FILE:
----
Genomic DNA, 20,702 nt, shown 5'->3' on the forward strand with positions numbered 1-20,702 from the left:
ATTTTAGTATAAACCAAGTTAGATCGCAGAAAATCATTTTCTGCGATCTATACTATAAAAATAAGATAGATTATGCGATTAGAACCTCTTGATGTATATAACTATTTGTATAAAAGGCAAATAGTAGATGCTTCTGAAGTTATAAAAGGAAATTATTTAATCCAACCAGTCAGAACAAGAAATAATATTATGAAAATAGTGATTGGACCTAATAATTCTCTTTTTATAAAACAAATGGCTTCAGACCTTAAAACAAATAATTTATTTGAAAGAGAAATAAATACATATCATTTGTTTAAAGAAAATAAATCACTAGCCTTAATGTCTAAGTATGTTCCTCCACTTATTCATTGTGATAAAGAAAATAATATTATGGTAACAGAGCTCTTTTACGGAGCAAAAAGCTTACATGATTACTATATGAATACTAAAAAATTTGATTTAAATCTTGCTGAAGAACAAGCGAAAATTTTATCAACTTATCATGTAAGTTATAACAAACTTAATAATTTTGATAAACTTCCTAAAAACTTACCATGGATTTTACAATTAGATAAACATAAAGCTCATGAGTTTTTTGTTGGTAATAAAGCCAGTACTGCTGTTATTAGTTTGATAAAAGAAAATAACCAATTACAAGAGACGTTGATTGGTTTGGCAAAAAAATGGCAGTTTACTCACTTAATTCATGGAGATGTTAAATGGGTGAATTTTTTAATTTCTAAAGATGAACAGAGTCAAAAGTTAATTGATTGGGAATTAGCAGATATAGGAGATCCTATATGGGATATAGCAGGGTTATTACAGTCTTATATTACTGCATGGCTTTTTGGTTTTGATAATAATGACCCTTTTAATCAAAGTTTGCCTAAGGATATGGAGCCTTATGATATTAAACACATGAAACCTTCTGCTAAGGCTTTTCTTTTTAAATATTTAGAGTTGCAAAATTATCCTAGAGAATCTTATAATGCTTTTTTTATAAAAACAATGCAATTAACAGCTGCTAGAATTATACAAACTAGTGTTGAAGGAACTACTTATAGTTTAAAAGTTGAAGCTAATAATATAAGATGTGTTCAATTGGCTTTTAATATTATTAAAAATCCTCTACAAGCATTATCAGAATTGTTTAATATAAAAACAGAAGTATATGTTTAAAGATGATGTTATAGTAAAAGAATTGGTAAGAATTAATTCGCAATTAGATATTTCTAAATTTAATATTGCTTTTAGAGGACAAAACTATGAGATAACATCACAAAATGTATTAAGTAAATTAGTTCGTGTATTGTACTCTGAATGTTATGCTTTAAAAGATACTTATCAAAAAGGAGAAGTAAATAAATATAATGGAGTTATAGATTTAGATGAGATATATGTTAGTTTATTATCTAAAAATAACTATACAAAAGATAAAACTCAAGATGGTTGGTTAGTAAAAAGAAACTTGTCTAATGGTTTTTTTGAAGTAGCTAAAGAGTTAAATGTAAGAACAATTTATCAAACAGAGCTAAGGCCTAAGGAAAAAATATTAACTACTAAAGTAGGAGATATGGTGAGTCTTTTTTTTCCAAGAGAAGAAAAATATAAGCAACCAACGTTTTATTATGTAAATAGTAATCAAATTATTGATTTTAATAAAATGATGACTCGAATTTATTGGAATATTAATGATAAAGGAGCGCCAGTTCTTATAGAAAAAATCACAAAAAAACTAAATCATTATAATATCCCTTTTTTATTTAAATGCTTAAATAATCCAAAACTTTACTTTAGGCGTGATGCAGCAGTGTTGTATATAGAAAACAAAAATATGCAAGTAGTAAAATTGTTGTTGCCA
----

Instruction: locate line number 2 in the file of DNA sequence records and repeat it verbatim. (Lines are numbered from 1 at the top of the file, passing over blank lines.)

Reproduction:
ATTTTAGTATAAACCAAGTTAGATCGCAGAAAATCATTTTCTGCGATCTATACTATAAAAATAAGATAGATTATGCGATTAGAACCTCTTGATGTATATAACTATTTGTATAAAAGGCAAATAGTAGATGCTTCTGAAGTTATAAAAGGAAATTATTTAATCCAACCAGTCAGAACAAGAAATAATATTATGAAAATAGTGATTGGACCTAATAATTCTCTTTTTATAAAACAAATGGCTTCAGACCTTAAAACAAATAATTTATTTGAAAGAGAAATAAATACATATCATTTGTTTAAAGAAAATAAATCACTAGCCTTAATGTCTAAGTATGTTCCTCCACTTATTCATTGTGATAAAGAAAATAATATTATGGTAACAGAGCTCTTTTACGGAGCAAAAAGCTTACATGATTACTATATGAATACTAAAAAATTTGATTTAAATCTTGCTGAAGAACAAGCGAAAATTTTATCAACTTATCATGTAAGTTATAACAAACTTAATAATTTTGATAAACTTCCTAAAAACTTACCATGGATTTTACAATTAGATAAACATAAAGCTCATGAGTTTTTTGTTGGTAATAAAGCCAGTACTGCTGTTATTAGTTTGATAAAAGAAAATAACCAATTACAAGAGACGTTGATTGGTTTGGCAAAAAAATGGCAGTTTACTCACTTAATTCATGGAGATGTTAAATGGGTGAATTTTTTAATTTCTAAAGATGAACAGAGTCAAAAGTTAATTGATTGGGAATTAGCAGATATAGGAGATCCTATATGGGATATAGCAGGGTTATTACAGTCTTATATTACTGCATGGCTTTTTGGTTTTGATAATAATGACCCTTTTAATCAAAGTTTGCCTAAGGATATGGAGCCTTATGATATTAAACACATGAAACCTTCTGCTAAGGCTTTTCTTTTTAAATATTTAGAGTTGCAAAATTATCCTAGAGAATCTTATAATGCTTTTTTTATAAAAACAATGCAATTAACAGCTGCTAGAATTATACAAACTAGTGTTGAAGGAACTACTTATAGTTTAAAAGTTGAAGCTAATAATATAAGATGTGTTCAATTGGCTTTTAATATTATTAAAAATCCTCTACAAGCATTATCAGAATTGTTTAATATAAAAACAGAAGTATATGTTTAAAGATGATGTTATAGTAAAAGAATTGGTAAGAATTAATTCGCAATTAGATATTTCTAAATTTAATATTGCTTTTAGAGGACAAAACTATGAGATAACATCACAAAATGTATTAAGTAAATTAGTTCGTGTATTGTACTCTGAATGTTATGCTTTAAAAGATACTTATCAAAAAGGAGAAGTAAATAAATATAATGGAGTTATAGATTTAGATGAGATATATGTTAGTTTATTATCTAAAAATAACTATACAAAAGATAAAACTCAAGATGGTTGGTTAGTAAAAAGAAACTTGTCTAATGGTTTTTTTGAAGTAGCTAAAGAGTTAAATGTAAGAACAATTTATCAAACAGAGCTAAGGCCTAAGGAAAAAATATTAACTACTAAAGTAGGAGATATGGTGAGTCTTTTTTTTCCAAGAGAAGAAAAATATAAGCAACCAACGTTTTATTATGTAAATAGTAATCAAATTATTGATTTTAATAAAATGATGACTCGAATTTATTGGAATATTAATGATAAAGGAGCGCCAGTTCTTATAGAAAAAATCACAAAAAAACTAAATCATTATAATATCCCTTTTTTATTTAAATGCTTAAATAATCCAAAACTTTACTTTAGGCGTGATGCAGCAGTGTTGTATATAGAAAACAAAAATATGCAAGTAGTAAAATTGTTGTTGCCA